Blue plaques recognise Great Yarmouth entrepreneur John Nightingale and artist John Crome
PUBLISHED: 12:06 13 February 2017 | UPDATED: 12:47 13 February 2017
A pair of blue plaques have been unveiled in Great Yarmouth to celebrate the lives and contributions of a entrepreneur and an artist.
The plaques to John Nightingale and John Crome were unveiled by the Great Yarmouth Local History and Archaeological Society at the new Beach Hotel and at a property in King Street respectively.
John Nightingale took on full responsibility for the Royal Aquarium in the town in 1887 and by the turn of the century was involved in almost every major entertainment business in the resort.
He was instrumental in organising what were called bass outings, in which 10,000 people a day came by a fleet of trains to the town for excursions.
He died at his home, 67 Marine Parade, in June 1911, aged 61 and was buried in Gorleston Cemetery.
John Crome, a member of the Norwich School of Artists, had many works exhibited at the Royal Academy and the Society of British Artists in London.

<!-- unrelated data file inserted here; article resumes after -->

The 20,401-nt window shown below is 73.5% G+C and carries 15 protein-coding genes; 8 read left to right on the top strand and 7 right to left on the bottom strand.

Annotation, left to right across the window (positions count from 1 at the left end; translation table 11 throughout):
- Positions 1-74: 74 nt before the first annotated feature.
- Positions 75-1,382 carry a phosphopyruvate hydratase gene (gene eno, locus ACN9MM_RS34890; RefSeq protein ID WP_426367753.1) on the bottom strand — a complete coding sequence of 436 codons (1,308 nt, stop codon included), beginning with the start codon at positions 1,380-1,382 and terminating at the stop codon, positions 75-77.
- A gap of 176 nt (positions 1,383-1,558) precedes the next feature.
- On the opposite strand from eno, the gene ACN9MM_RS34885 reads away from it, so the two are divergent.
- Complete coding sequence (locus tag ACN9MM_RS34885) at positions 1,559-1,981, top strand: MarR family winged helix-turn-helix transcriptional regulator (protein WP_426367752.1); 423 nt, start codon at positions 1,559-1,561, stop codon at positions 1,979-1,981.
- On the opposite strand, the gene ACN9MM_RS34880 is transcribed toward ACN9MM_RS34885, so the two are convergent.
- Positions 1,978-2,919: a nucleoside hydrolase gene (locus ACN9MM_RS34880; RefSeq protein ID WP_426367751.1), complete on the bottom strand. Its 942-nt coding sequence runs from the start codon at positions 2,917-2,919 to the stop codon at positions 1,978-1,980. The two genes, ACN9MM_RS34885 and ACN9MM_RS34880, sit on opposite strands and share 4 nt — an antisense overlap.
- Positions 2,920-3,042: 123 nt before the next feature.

His most famous painting is the Yarmouth Water Frolic, thought to have been started by his father.
His house was on the north-west corner of Row 81 (now 19 King Street). He died there in September 1842.
The two plaques were unveiled on Sunday by Yarmouth mayor Malcolm Bird.
Paul Davies, chairman of the history and archaeological society, said: “On a bitterly cold February day, several members of the Great Yarmouth Local History and Archaeological Society attended the unveiling of two blue plaques by the mayor, Malcolm Bird.
“The first was unveiled on 19 King Street, the house where John Berney Crome (the younger) died in 1842.
“Crome was a landscape artist and was a prominent member of the Norwich School of Artists.
“The second plaque was unveiled on the New Beach Hotel, formerly the Queens, to John William Nightingale, entrepreneur, impresario, hotelier, philanthropist and refreshment contractor.
“Nightingale was responsible for putting Yarmouth on the map as a resort.
“These plaques were the 84th and 85th that the society has erected in the borough,”
A society book on the plaques is available from Cobholm Miniatures in Broad Row, open Wednesday to Saturday.